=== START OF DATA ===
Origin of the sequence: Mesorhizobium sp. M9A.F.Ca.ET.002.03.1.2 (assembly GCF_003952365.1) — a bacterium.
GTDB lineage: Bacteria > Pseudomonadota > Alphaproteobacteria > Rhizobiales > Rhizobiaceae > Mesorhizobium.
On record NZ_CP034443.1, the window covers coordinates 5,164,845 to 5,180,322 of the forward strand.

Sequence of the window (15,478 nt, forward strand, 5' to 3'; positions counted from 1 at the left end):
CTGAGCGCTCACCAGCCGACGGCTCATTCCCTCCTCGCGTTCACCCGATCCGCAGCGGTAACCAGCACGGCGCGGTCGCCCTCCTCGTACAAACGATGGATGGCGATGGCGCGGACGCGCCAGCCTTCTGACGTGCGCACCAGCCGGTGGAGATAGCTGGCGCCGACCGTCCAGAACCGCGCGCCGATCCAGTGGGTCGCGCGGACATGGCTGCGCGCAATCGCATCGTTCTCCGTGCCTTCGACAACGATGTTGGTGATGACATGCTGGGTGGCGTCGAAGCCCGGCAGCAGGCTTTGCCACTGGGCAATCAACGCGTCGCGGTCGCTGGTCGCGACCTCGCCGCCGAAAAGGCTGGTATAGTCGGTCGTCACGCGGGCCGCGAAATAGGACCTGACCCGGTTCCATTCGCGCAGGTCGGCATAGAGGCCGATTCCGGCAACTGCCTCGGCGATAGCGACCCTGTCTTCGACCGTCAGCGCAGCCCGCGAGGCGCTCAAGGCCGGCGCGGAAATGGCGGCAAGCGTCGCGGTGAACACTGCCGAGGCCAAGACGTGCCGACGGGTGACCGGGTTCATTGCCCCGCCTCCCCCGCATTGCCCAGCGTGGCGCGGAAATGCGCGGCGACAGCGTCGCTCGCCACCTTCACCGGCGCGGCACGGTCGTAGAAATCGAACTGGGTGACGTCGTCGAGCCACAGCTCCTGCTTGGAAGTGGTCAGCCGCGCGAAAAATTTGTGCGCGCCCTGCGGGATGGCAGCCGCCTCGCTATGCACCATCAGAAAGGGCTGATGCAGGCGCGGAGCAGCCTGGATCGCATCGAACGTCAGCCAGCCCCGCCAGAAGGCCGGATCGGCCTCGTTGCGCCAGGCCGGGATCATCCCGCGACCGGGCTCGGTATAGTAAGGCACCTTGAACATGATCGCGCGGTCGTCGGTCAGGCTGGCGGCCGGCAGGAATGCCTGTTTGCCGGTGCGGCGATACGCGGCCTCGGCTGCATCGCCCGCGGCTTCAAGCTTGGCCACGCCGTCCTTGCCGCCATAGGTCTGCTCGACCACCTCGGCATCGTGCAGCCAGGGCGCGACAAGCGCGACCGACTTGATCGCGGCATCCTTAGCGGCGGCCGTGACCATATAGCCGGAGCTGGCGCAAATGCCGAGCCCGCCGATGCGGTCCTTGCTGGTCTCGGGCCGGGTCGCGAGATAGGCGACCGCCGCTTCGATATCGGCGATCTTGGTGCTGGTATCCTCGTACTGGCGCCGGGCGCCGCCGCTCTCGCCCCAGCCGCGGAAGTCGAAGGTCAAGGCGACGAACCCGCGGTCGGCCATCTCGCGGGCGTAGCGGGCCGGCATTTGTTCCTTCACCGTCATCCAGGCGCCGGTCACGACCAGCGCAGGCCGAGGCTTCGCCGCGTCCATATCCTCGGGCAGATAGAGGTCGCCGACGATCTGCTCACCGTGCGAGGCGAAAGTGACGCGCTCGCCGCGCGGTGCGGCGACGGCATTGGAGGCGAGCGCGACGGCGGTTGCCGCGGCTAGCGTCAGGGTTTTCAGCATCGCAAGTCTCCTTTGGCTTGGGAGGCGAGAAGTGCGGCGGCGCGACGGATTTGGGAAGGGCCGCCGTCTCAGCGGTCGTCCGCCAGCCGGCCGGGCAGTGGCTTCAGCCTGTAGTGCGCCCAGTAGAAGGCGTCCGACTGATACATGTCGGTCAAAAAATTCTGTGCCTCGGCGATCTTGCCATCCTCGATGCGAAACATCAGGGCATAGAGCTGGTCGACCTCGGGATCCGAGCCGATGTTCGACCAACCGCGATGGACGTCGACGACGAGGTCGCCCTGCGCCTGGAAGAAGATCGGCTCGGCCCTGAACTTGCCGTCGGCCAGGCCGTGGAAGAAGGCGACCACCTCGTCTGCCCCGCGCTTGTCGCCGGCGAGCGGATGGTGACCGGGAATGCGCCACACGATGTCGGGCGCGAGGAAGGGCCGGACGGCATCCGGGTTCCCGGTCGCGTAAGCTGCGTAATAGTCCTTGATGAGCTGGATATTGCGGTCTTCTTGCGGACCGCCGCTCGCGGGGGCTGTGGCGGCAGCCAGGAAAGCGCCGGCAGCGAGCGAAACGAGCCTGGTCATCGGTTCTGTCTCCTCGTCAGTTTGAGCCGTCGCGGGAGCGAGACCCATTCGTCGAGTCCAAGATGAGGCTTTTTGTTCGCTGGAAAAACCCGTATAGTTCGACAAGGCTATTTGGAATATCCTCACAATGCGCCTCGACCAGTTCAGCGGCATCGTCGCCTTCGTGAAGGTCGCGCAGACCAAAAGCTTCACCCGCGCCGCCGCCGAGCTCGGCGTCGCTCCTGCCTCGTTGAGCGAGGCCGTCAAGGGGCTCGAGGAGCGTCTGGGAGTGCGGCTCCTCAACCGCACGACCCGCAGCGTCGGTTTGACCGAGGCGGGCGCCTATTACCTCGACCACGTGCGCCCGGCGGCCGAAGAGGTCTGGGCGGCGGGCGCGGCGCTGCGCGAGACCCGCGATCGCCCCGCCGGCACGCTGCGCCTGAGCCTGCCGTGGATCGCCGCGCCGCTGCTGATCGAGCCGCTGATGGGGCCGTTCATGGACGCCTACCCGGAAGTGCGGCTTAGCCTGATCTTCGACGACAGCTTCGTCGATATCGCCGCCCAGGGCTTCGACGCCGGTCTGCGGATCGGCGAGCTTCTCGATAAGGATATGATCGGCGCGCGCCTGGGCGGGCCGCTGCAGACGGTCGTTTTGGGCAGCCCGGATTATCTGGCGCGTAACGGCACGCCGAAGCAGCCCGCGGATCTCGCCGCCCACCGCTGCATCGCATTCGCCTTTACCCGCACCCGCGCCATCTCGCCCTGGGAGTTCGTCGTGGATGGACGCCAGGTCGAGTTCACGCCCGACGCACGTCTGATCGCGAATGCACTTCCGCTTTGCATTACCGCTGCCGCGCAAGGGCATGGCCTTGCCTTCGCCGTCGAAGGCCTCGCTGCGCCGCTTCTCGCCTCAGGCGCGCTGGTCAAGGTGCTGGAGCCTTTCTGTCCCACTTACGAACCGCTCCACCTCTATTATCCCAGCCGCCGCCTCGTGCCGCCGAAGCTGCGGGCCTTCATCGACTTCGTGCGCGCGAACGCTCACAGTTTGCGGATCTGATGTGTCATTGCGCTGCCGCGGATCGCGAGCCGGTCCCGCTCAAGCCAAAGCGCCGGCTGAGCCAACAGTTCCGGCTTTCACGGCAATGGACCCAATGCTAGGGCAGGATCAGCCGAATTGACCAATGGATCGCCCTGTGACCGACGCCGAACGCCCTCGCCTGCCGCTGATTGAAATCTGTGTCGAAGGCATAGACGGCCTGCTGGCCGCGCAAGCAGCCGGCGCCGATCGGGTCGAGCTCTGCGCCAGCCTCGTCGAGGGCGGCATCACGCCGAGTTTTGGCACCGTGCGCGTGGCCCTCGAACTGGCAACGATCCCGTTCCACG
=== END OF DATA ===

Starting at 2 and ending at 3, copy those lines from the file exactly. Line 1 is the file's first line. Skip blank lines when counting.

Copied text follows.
GTDB lineage: Bacteria > Pseudomonadota > Alphaproteobacteria > Rhizobiales > Rhizobiaceae > Mesorhizobium.
On record NZ_CP034443.1, the window covers coordinates 5,164,845 to 5,180,322 of the forward strand.